Tim Barrs, who leads energy storage sales under the firm's British Gas brand, says non-domestic users looking to shift loads away from peak price periods and monetise assets via grid balancing services should plan their investments now to beat the rush. The supply of battery cells, a global commodity, may initially be the limiting factor. "But I think when it happens, it will happen very, very quickly," he says. "So I expect that rush to start being noticeable by June this year." For Industrial & Commercial businesses, two key functions provided by batteries are load shifting and grid balancing, says Barrs. Barrs says dynamic frequency response, which calls for 2-second response times to meet Grid requirements, can last for up to 30 minutes but typically an event is only around 15 seconds in duration. This dynamic response is suited to battery assets, and is a balancing service for which National Grid pays a premium. It requires providers push power onto or absorb power from the grid to moderate frequency and keep the system stable. continue reading
  • German power battery storage to grow three-fold this year: study

    Germany is on a course to derive 80 percent of its power supply from renewables by 2050, having achieved a share of 30 percent in 2016, while the expansion of networks to transport the weather-driven production lags far behind targets. This is where batteries come in, to supply super fast balancing services, in order to ensure that the system runs efficiently. "We observe a rising trend for storage batteries to be used to stabilize grids," said author Christoph Hankeln. Through the batteries, grids will receive short-term boosts to cope with varying green power output. Germany's power grid industry will expand big electricity battery capacity more than three-fold this year to 200 megawatts (MW) from 60 MW, German advisory group Team Consult said in a study of the new business area. continue reading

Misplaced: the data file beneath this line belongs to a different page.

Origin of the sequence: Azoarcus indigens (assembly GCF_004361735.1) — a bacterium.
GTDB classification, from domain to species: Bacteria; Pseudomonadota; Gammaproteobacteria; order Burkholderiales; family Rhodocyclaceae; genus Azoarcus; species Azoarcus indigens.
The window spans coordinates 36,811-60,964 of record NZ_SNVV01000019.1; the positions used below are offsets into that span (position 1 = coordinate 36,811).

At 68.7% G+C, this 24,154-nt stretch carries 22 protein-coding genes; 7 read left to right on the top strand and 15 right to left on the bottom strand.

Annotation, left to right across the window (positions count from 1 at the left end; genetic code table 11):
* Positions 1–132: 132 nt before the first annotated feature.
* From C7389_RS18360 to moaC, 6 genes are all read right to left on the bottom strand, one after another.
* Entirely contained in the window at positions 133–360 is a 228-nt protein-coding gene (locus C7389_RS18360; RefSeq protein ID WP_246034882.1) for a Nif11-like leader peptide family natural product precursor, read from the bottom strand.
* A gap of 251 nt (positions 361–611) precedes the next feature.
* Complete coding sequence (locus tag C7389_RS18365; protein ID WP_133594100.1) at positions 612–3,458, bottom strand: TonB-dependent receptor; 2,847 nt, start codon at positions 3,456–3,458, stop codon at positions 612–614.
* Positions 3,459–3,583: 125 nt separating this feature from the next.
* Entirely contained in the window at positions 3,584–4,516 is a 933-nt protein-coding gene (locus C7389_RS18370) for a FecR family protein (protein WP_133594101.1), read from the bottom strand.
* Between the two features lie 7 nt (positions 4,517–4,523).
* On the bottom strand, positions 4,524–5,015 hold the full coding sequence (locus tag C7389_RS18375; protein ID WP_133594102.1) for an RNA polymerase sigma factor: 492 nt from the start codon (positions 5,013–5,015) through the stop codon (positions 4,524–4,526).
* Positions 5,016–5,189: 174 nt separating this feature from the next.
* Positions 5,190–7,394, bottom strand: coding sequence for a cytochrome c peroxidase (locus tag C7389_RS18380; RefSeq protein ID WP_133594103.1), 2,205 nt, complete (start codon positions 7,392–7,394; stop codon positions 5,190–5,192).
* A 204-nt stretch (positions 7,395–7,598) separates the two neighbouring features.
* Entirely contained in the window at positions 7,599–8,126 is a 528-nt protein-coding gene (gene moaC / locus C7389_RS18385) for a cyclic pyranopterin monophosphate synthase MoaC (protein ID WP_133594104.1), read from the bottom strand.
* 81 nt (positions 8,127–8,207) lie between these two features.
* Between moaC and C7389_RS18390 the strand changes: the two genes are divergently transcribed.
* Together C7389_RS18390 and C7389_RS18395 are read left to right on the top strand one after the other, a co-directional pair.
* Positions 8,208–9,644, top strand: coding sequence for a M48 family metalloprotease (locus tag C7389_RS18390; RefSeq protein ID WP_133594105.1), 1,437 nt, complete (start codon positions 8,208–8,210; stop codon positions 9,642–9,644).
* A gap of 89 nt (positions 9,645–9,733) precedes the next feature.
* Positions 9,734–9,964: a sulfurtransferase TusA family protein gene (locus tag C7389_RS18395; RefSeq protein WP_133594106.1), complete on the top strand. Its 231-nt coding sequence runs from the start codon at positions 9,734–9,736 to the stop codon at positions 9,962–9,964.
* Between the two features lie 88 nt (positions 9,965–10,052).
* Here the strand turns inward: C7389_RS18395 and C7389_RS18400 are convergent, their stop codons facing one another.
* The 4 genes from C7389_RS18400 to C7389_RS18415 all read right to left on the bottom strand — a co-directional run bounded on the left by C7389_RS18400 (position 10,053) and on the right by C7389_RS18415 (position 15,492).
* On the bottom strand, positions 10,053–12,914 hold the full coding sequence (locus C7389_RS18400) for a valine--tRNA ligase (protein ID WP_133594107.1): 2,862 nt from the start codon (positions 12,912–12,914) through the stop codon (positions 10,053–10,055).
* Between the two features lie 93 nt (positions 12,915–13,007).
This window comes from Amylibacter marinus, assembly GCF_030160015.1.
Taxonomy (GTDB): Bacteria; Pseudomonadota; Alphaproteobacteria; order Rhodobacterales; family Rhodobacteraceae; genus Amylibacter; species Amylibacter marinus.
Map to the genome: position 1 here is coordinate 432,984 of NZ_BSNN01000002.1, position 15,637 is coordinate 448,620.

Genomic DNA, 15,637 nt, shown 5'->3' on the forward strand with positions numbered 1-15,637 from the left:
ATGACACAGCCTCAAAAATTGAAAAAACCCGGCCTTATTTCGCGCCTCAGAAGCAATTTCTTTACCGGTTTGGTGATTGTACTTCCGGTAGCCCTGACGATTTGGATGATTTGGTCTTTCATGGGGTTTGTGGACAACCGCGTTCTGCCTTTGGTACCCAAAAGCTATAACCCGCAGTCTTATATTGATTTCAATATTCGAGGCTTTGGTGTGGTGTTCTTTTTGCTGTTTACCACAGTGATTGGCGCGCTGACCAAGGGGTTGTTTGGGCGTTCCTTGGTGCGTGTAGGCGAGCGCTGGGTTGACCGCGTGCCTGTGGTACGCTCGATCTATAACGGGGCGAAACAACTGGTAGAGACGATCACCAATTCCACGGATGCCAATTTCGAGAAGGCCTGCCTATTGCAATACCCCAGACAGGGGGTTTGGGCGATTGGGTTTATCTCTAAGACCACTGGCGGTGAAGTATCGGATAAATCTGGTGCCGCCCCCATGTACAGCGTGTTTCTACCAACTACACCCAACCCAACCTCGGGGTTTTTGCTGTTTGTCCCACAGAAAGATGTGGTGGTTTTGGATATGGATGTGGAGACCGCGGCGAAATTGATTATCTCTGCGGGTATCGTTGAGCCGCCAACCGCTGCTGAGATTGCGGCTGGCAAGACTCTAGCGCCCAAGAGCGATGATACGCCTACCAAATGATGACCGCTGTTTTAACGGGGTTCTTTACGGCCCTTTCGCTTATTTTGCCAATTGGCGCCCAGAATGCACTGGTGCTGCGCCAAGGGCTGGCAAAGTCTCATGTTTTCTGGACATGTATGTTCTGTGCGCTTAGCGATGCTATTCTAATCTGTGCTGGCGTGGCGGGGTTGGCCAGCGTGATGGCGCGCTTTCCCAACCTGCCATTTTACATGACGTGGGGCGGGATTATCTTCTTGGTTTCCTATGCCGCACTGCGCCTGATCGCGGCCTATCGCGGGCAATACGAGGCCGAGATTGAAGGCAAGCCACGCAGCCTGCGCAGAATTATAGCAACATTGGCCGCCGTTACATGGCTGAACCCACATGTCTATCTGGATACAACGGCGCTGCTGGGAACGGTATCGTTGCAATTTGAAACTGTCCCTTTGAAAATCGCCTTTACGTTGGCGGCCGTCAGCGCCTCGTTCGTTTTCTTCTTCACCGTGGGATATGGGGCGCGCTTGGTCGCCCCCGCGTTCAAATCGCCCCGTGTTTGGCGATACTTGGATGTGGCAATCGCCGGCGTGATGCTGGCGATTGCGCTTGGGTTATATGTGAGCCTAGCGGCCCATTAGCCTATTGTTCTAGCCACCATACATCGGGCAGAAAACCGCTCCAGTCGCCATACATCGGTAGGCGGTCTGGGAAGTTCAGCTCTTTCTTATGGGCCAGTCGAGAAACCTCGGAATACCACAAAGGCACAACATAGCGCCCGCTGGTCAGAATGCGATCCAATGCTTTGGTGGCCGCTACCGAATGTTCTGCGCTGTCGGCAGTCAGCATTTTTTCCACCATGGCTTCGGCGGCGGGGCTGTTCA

• New Chinese EV subsidies may boost local lithium prices

    The announcement of a new strategy for the subsidisation of EVs was made in the last week of 2016, ending months of uncertainty as to what financial support would be made available to carmakers and prompting speculation as to what this might mean for lithium, a key mineral in the manufacture of lithium-ion (Li-ion) batteries, used in the cars. The primary aim of the policy remains to increase EV usage, with a target of 5m units on the road by 2020, up from an estimated 500,000 in 2016. The subsidy will be cancelled at this point, following a gradual phase out. It is unclear when the effects of the new policy will be felt by the EV market. Sources have indicated January vehicle prices will be unchanged, with a possible change in February, once local authorities have confirmed their individual subsidy levels. continue reading